St Albans development could become gated community after detail omitted from planning document

PUBLISHED: 09:41 11 October 2018

Gabriel Square in St Albans. Picture: Supplied by Martine Bridge. Insert picture: Submitted

Gabriel Square in St Albans. Picture: Supplied by Martine Bridge. Insert picture: Submitted

Supplied by Martine Bridge []

A luxury courtyard of new houses can now be cut off from the community after a detail was omitted from planning documents.

Gabriel Square in St AlbansGabriel Square in St Albans

Public access to Gabriel Square was specified in the development’s planning application, which was first approved in 2013.

It was sold as a “significant amenity which will benefit those living and working in the surrounding area”, similar to “classic examples of Georgian and Regency London,” adding: “Unlike many of the garden squares of London, the proposed new amenity space will be open to all, provided for the benefit of the city’s inhabitants and visitors.”

The square is bordered by London Road, Alma Road and Victoria Street.

However, when St Albans district council (SADC) officers drew up the Section 106 (S106) agreement, public access details were omitted - leaving developers Meyer Homes with the right to make the site private.

Gabriel Square in St AlbansGabriel Square in St Albans

A sign has already been erected stating: “Private property, residents only.”

Councillor of that ward, Jacqui Taylor, has lodged a complaint with SADC chief executive Amanda Foley.

Cllr Taylor said it is being investigated: “Taken at face value, it does sound like something should have happened that hasn’t.

“Firstly, with any planning development, developers are making a commitment, promises - they held an information session where residents could go along and they talked about it being like a London square, open to the public.

Gabriel Square in St AlbansGabriel Square in St Albans

“Promises were made and it is reasonable to expect that they are delivered on and that is really the most important thing.”

She wants to know why public access was left out of the S106, if anything can be done, and what can be learned for the future.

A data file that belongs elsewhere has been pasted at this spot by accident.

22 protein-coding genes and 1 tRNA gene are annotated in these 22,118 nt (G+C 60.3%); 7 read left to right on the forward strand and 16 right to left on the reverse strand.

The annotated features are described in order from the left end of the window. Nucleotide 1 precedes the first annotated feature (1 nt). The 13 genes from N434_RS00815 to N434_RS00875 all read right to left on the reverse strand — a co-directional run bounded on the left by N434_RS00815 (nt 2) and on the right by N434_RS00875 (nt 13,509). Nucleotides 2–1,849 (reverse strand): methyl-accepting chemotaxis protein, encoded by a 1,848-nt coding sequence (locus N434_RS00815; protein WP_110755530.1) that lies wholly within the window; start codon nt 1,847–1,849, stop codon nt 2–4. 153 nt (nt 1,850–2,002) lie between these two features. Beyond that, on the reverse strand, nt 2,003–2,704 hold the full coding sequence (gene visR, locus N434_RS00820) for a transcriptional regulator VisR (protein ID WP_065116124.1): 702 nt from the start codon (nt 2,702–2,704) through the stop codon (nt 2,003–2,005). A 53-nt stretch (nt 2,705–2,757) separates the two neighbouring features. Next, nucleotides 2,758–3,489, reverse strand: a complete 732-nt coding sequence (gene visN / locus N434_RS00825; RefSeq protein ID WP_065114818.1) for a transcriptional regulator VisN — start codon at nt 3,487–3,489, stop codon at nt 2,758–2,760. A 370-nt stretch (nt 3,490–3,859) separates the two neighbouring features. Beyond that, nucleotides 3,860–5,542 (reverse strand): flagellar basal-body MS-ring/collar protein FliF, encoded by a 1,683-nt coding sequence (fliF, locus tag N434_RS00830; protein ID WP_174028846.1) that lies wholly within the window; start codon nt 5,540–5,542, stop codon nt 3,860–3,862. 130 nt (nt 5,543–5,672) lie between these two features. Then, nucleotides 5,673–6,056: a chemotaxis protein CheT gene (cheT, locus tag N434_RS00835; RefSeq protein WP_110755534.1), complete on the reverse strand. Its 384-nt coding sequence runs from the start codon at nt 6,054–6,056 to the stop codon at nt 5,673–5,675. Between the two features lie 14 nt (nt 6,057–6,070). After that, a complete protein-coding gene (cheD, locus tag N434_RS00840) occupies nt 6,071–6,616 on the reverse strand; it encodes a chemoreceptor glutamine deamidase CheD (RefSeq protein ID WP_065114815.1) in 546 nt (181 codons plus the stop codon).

Adding: “It’s always nicer and safer to walk along routes which aren’t right along a main road. Alma Road and London Road are busy roads for traffic and if you are walking down with young children or anyone slightly less mobile it is nicer away from the main roads.

“Roads with higher levels of traffic also have more pollution.”

Gabriel Square in St AlbansGabriel Square in St Albans

Frustrated SADC councillor Chris White said he has been hearing from residents who fear it will become a gated region in the heart of the city, cut off from the rest of the community.

Cllr White said he believes it was an error on SADC’s part: “In the planning permission it was clear there would be public right of way because these things matter - but basically someone has forgotten and that’s rubbish.

“That means they can put up gates and if you have places of St Albans gated it’s not as much of a community. Having a public open space is really important to being a community.”

Gabriel Square is being represented by estate agents Collinson Hall.

An earlier planning application was rejected partially because it included a gated element at London Road. Both that refused application and the approved documents were submitted to SADC by Spen Hill Developments.

Meyer Homes took over the project in 2015 after construction of 80 homes on the former Eversheds Printing Works site had already started.

Head of planning at SADC, Tracy Harvey, said: “The developer of Gabriel Square has recently erected signs controlling public access to the central garden square.

“Investigations by the council’s Planning Enforcement Team have concluded that these signs do not result in a breach of planning control.”

She said that public access was deliberately not included in the S106: “For items to be included in a S106 planning legal agreement, they have to meet tests set in national planning law.

“The developer’s intentions in relation to the provision of public access were considered in the assessment of the planning application, but were not judged to be necessary to make the application acceptable.”

A spokesperson from Meyer Homes said residents had requested the sign: “The garden square is privately owned and maintained by service charge contributions from the residents. It remains as private and for use of the residents only. There has never been a public right of way through what are now the gardens, and the developer has never been asked to grant one.

“The developer has recently submitted a planning application to gate the entrances to Alma Road. This is in response to residents’ requests following access being misused by a small number of people since the development has been completed.”

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